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Cauda Equina
Sexual Dysfunction and Cauda Equina Syndrome

Sexual Dysfunction and Cauda Equina Syndrome

Debates regarding the symptoms of cauda equina syndrome frequently focus on the development of urinary incontinence, but loss of sexual functioning can also be a distressing outcome of the condition.

How does CES affect sexual function?

One of the many distressing symptoms of cauda equina syndrome is the impact both on the sensation of sexual experience as well as the performance of sexual intercourse.

Numbness in the 'saddle' area between the legs can lead to a loss of sensation for both men and women during sexual intercourse.

Loss of motor control in the genital region can cause men to be unable to achieve an erection or to be able to ejaculate.

These symptoms can put significant pressure on a relationship at a time when the sufferer is also experiencing an additional range of unpleasant and debilitating physical and psychological symptoms.

Why does this happen?

Cauda equina syndrome is caused by compression of the cauda equina nerves at the base of the spinal cord.

The cauda equina nerves control the passing of messages between the brain and the pelvic region and lower body. Consequently, when someone is suffering from cauda equina syndrome, messages of sensation and feeling in the genital area may not reach the brain. Likewise, instructions from the brain to the muscles of the genital area are not received either.

Is recovery of sexual function possible?

Loss of sexual function can be destructive to the sufferer's self-confidence and the hope of recovery can be a significant factor in coping with the condition.

The chances of the recovery of sexual function in cauda equina syndrome appears to depend on the extent of neurological loss prior to surgery. This means that the greater the loss of nerve function between the genitals and the brain, and the longer that loss is established, the less likely it is that function will be fully recovered, if at all.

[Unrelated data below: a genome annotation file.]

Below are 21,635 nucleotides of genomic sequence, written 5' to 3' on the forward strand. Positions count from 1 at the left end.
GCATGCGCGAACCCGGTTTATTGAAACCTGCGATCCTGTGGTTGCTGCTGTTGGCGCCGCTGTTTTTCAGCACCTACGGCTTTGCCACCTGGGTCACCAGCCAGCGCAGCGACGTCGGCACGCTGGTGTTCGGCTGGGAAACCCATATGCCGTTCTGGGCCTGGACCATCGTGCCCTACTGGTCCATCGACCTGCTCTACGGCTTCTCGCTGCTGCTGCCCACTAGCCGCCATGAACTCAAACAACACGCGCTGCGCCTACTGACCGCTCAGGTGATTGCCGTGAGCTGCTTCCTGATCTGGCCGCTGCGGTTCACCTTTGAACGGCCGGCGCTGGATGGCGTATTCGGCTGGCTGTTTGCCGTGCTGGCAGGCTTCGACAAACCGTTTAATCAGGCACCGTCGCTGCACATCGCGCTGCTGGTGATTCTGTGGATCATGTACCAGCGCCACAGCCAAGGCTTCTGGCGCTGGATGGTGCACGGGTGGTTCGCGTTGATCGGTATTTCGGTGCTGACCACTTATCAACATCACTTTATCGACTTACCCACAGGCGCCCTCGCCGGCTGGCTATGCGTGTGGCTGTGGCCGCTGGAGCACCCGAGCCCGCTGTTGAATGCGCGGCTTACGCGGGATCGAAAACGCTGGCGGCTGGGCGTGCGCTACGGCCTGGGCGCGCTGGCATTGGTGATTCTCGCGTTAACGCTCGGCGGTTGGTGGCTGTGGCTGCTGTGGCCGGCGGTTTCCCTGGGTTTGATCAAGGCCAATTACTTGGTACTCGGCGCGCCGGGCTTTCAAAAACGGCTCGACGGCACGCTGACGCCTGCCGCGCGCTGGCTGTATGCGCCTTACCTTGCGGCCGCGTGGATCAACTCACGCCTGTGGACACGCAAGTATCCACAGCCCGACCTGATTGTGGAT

The timing of surgery in relation to the severity of the symptoms is also of significance. Where loss of sensation and control is only partial, prompt surgery would seem to offer the greatest chance of recovery or at least of preventing further deterioration.

However, where loss of sensation and control has already been established, the chances of recovery would appear to be reduced.

Delayed Diagnosis and Surgery

It is clear, therefore, that prompt diagnosis and treatment of cauda equina syndrome is of the utmost importance.

A delay in either or both can allow symptoms to deteriorate to the point where the outcome of surgery is likely to be less positive.

Medical Negligence

If your red flag symptoms of cauda equina syndrome were not diagnosed, leaving you with the distressing long-term loss of sexual function, you may be able to make a claim for compensation.

At Glynns Solicitors we have dealt successfully with many cauda equina syndrome compensation claims. Contact us to discuss your circumstances with an experienced, medical negligence solicitor.

Please call us on 0800 234 3300 (or from a mobile 01275 334030) or complete our Online Enquiry Form.

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